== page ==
Over the last few months I have said my good byes to many people, places and things. It started with my determined watch of each sunset out the windows of my beloved apartment. I had a tearful moment with my daughter, M, at MOMA saying adieu to some of my favorite paintings there by Rousseau, Mondrian and Monet. I hugged the postal worker from my former village. I visited my attorney for a final chat. I dined with warm, kind and loving friends. I spent as many hours as I could with M who remains in NYC, for whom Pittsburgh is a distant unknown.
The last day I hung out with my oldest NY friend, whom I met the day I moved to NYC, a former roommate of my sister and of mine. That was perfect, not only for the symmetry it gave the occasion, but because he provided enormous help in clearing out everything from my apartment. We ate a lunch his wife had packed us sitting in his van looking out at the mighty, frozen Hudson.
The biggest intellectual problem I’ve had during this time, is taming the urge to see everything in symbolic and metaphoric terms. When I left Westchester with but one key for my car, the impulse to view this as emblematic of my nomadic (not to say homeless) status was huge. I tried to address this by joking, “do you need a key ring if you only have one key?”
The confirmation of my divorce which came in the mail the other day brought far too many temptations to see that event as an affirmation, or at least confirmation, of the break from one life to another. The inability for Spring to arrive, the loss of any number of things in this latest move, those items that I should have brought and sit in storage; all these and more dance in my head in capital letters as some sort of small-bore manifestations of the greater changes in my life.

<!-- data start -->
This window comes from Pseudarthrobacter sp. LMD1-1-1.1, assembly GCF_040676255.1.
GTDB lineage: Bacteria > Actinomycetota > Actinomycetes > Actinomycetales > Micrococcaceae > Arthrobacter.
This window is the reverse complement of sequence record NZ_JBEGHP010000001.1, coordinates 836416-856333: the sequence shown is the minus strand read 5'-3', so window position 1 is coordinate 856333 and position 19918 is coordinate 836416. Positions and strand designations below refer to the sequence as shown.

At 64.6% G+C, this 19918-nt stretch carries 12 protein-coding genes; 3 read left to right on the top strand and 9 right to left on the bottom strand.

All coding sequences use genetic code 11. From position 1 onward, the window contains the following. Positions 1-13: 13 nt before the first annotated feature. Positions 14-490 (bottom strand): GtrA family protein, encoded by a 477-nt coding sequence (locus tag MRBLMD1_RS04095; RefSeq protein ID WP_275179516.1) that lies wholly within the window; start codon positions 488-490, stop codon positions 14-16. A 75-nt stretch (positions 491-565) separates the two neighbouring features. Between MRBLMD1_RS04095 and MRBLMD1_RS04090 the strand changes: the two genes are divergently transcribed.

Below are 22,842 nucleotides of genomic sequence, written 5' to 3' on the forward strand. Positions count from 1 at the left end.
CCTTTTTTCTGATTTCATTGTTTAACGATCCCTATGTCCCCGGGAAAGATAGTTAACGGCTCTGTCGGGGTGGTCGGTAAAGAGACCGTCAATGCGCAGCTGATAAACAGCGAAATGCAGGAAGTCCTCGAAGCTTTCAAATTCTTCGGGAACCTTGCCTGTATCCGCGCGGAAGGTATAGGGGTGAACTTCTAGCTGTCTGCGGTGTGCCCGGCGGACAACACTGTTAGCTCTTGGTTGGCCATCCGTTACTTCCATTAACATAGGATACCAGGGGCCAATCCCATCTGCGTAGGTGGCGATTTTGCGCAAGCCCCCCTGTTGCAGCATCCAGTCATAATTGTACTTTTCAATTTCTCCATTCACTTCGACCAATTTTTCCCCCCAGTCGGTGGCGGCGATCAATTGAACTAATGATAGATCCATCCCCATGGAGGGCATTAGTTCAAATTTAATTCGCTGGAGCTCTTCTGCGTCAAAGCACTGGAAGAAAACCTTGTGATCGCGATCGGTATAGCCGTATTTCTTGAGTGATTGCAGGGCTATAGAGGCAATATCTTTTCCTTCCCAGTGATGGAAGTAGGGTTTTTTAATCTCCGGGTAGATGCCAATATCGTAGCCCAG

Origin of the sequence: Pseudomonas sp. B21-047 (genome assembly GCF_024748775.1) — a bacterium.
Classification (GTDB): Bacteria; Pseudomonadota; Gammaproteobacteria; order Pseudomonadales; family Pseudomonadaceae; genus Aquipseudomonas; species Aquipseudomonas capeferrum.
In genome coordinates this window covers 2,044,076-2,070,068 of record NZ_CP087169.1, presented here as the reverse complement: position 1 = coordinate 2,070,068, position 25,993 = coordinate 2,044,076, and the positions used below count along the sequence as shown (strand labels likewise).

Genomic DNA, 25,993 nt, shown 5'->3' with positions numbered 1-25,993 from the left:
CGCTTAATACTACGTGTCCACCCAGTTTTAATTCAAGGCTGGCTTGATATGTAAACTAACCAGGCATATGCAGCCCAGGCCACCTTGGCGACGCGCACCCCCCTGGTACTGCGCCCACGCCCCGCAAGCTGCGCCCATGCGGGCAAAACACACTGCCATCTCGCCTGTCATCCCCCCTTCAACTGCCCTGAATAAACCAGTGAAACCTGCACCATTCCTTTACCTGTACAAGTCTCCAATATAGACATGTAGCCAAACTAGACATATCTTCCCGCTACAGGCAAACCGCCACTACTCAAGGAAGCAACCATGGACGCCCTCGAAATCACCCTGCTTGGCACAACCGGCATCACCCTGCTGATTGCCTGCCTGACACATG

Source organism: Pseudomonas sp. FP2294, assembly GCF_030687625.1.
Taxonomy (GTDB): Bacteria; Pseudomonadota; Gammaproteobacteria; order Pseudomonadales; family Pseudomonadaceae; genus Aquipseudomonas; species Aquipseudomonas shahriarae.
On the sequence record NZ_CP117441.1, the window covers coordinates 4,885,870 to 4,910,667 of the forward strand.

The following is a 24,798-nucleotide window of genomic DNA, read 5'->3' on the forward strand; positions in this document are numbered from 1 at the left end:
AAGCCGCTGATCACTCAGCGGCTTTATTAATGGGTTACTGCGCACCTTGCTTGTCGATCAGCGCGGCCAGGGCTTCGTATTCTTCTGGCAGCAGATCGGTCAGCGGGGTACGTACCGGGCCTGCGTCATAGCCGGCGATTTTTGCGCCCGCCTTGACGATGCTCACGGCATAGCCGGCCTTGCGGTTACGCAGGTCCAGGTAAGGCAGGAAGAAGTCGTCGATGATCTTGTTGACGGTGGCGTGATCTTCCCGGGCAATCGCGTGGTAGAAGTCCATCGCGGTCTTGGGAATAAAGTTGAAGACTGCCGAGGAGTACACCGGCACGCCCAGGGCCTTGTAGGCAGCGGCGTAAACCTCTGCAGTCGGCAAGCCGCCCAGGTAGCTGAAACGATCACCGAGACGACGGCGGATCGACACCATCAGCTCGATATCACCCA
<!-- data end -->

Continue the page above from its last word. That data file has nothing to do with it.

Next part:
Now I am sleeping across the street from the house I grew up in. I can look out the window in my bedroom and see the tiny two-bedroom house where I lived from the time I was born until I left for college. Unlike many things from childhood, it does not look smaller. It always was small, certainly too much so for the six of us who once lived there.
I like to think that I am not someone who sees my life in dramatic ways, but as I lay in bed this morning, I realized not only my proximity to my childhood home, but that I was actually sleeping in my mother’s bed! This does require at least an exclamation point if not capital letters. I can’t actually assign this enormous meaning, but it surely is damned strange! Upon reflection this is much like the time has been for me since I returned to Pittsburgh: familiar and strange.
My absent hostess and first friend, J, reminded me shortly after I arrived that the bed had been Mummy’s so I did have knowledge if not cognition. When we sold the house across the street, we didn’t move most of the furniture with our mum into her assisted living apartment. Each of us laid claim to some things and there was a great deal that none of us wanted, or maybe wanted but had no place for. The bed was in the former category. It wasn’t something that we had grown up with. Mum had bought the bed late in life, after Daddy died. We were happy that J wanted it, because she had been so kind to our mother. So it made the trip across the street, just as I have. Its journey was more direct than my own. And so when I arrived on St.Patrick’s Day I made that bed and every night I lie in it. Hell, there’s a metaphor right there, and I didn’t even create it!